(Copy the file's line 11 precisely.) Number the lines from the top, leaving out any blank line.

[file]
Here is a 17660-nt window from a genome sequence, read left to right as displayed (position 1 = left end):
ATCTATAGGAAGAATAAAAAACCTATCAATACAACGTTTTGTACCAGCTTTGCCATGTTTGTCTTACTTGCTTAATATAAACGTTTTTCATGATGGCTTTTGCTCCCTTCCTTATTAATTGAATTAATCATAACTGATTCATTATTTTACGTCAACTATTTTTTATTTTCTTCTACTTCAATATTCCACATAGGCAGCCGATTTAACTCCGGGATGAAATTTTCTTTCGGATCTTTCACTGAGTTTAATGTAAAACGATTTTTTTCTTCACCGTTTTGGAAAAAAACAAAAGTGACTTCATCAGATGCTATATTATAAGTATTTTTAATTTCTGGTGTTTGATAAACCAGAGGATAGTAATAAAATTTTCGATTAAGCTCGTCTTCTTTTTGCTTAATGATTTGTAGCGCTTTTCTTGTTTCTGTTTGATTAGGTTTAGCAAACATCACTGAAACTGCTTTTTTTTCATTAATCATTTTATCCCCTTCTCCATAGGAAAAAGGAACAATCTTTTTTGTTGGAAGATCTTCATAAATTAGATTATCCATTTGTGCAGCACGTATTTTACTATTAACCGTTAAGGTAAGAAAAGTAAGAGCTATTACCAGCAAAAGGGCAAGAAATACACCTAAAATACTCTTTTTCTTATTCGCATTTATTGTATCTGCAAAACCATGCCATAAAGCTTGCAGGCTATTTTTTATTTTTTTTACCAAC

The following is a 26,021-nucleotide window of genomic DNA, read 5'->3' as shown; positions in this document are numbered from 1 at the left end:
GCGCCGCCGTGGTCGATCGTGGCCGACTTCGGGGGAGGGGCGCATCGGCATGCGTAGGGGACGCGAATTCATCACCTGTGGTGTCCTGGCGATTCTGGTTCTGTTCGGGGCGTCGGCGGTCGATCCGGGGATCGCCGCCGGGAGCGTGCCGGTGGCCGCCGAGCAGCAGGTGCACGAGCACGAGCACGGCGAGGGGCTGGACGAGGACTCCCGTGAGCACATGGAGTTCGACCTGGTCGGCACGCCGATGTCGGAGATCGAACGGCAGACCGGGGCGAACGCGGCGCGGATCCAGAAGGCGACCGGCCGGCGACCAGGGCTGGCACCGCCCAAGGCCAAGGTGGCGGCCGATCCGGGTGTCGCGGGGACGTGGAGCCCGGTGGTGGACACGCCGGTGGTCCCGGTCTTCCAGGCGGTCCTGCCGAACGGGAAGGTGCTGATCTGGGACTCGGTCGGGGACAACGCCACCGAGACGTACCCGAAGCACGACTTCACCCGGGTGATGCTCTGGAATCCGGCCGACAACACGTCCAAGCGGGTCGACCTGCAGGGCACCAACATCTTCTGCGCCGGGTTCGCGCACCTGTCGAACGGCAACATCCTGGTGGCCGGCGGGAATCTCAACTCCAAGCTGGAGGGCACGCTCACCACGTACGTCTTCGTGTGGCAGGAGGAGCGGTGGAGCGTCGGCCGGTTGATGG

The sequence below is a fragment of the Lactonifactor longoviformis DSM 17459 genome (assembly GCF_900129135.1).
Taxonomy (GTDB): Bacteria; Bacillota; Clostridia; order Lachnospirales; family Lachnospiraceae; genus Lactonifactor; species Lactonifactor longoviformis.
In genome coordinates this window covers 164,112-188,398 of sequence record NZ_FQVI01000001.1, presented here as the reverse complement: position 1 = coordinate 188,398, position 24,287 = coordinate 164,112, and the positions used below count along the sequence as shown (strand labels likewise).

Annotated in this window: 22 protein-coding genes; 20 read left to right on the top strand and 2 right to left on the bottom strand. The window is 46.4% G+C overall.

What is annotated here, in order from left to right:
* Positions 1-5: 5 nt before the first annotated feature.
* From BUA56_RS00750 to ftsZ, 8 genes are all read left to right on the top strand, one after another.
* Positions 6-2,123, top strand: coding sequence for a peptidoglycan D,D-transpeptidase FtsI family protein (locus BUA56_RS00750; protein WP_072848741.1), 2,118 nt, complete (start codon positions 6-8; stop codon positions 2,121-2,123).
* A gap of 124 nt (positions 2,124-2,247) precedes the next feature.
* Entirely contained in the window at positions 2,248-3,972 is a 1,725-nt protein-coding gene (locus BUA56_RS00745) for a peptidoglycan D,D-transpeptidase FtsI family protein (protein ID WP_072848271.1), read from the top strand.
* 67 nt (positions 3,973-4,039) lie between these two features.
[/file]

* From BUA56_RS00750 to ftsZ, 8 genes are all read left to right on the top strand, one after another.